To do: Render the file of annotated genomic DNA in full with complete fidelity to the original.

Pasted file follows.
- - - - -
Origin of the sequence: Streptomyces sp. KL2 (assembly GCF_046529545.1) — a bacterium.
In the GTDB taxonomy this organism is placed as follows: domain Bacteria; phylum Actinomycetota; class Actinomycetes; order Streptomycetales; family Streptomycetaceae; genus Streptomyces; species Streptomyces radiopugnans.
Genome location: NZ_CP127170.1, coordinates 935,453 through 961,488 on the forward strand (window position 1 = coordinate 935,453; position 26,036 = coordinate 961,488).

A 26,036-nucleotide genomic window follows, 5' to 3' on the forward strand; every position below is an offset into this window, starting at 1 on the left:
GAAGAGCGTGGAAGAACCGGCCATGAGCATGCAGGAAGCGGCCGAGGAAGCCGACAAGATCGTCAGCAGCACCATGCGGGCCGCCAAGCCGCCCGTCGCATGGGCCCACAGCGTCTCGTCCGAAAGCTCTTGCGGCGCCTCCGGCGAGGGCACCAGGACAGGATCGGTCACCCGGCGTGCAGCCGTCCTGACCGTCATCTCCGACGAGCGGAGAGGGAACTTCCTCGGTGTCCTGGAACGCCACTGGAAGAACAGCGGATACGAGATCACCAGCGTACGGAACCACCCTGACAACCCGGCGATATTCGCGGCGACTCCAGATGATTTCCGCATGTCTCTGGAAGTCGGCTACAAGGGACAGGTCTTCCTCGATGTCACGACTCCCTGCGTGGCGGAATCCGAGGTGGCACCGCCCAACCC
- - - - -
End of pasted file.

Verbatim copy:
Origin of the sequence: Streptomyces sp. KL2 (assembly GCF_046529545.1) — a bacterium.
In the GTDB taxonomy this organism is placed as follows: domain Bacteria; phylum Actinomycetota; class Actinomycetes; order Streptomycetales; family Streptomycetaceae; genus Streptomyces; species Streptomyces radiopugnans.
Genome location: NZ_CP127170.1, coordinates 935,453 through 961,488 on the forward strand (window position 1 = coordinate 935,453; position 26,036 = coordinate 961,488).

A 26,036-nucleotide genomic window follows, 5' to 3' on the forward strand; every position below is an offset into this window, starting at 1 on the left:
GAAGAGCGTGGAAGAACCGGCCATGAGCATGCAGGAAGCGGCCGAGGAAGCCGACAAGATCGTCAGCAGCACCATGCGGGCCGCCAAGCCGCCCGTCGCATGGGCCCACAGCGTCTCGTCCGAAAGCTCTTGCGGCGCCTCCGGCGAGGGCACCAGGACAGGATCGGTCACCCGGCGTGCAGCCGTCCTGACCGTCATCTCCGACGAGCGGAGAGGGAACTTCCTCGGTGTCCTGGAACGCCACTGGAAGAACAGCGGATACGAGATCACCAGCGTACGGAACCACCCTGACAACCCGGCGATATTCGCGGCGACTCCAGATGATTTCCGCATGTCTCTGGAAGTCGGCTACAAGGGACAGGTCTTCCTCGATGTCACGACTCCCTGCGTGGCGGAATCCGAGGTGGCACCGCCCAACCC